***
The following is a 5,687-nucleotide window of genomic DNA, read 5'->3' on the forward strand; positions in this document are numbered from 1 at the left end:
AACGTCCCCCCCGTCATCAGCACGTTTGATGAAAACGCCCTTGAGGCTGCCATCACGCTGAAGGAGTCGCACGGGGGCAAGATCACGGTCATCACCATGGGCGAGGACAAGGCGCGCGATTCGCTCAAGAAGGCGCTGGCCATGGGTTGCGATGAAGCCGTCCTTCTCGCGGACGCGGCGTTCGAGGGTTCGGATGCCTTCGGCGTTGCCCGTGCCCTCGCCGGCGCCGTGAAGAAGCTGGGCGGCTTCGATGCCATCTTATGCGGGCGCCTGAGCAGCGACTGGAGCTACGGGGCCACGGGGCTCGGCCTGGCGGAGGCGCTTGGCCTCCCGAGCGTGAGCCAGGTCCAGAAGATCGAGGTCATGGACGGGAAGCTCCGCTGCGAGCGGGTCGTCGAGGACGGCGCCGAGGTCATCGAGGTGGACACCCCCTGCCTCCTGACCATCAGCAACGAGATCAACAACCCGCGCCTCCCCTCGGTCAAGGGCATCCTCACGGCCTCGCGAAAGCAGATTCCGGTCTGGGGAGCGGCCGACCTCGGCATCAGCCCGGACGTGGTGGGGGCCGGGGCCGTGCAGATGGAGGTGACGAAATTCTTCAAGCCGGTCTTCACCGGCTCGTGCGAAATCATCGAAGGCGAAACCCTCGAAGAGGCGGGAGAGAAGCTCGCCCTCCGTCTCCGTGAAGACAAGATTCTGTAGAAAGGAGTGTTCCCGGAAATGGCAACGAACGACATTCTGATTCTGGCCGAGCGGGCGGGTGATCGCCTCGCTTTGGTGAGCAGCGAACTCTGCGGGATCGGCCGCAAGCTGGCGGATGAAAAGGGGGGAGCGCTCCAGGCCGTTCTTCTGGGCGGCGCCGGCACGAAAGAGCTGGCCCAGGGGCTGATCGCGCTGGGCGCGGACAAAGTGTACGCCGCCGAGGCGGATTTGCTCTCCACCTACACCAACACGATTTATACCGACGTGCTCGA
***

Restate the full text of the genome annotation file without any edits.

The following is a 5,687-nucleotide window of genomic DNA, read 5'->3' on the forward strand; positions in this document are numbered from 1 at the left end:
AACGTCCCCCCCGTCATCAGCACGTTTGATGAAAACGCCCTTGAGGCTGCCATCACGCTGAAGGAGTCGCACGGGGGCAAGATCACGGTCATCACCATGGGCGAGGACAAGGCGCGCGATTCGCTCAAGAAGGCGCTGGCCATGGGTTGCGATGAAGCCGTCCTTCTCGCGGACGCGGCGTTCGAGGGTTCGGATGCCTTCGGCGTTGCCCGTGCCCTCGCCGGCGCCGTGAAGAAGCTGGGCGGCTTCGATGCCATCTTATGCGGGCGCCTGAGCAGCGACTGGAGCTACGGGGCCACGGGGCTCGGCCTGGCGGAGGCGCTTGGCCTCCCGAGCGTGAGCCAGGTCCAGAAGATCGAGGTCATGGACGGGAAGCTCCGCTGCGAGCGGGTCGTCGAGGACGGCGCCGAGGTCATCGAGGTGGACACCCCCTGCCTCCTGACCATCAGCAACGAGATCAACAACCCGCGCCTCCCCTCGGTCAAGGGCATCCTCACGGCCTCGCGAAAGCAGATTCCGGTCTGGGGAGCGGCCGACCTCGGCATCAGCCCGGACGTGGTGGGGGCCGGGGCCGTGCAGATGGAGGTGACGAAATTCTTCAAGCCGGTCTTCACCGGCTCGTGCGAAATCATCGAAGGCGAAACCCTCGAAGAGGCGGGAGAGAAGCTCGCCCTCCGTCTCCGTGAAGACAAGATTCTGTAGAAAGGAGTGTTCCCGGAAATGGCAACGAACGACATTCTGATTCTGGCCGAGCGGGCGGGTGATCGCCTCGCTTTGGTGAGCAGCGAACTCTGCGGGATCGGCCGCAAGCTGGCGGATGAAAAGGGGGGAGCGCTCCAGGCCGTTCTTCTGGGCGGCGCCGGCACGAAAGAGCTGGCCCAGGGGCTGATCGCGCTGGGCGCGGACAAAGTGTACGCCGCCGAGGCGGATTTGCTCTCCACCTACACCAACACGATTTATACCGACGTGCTCGA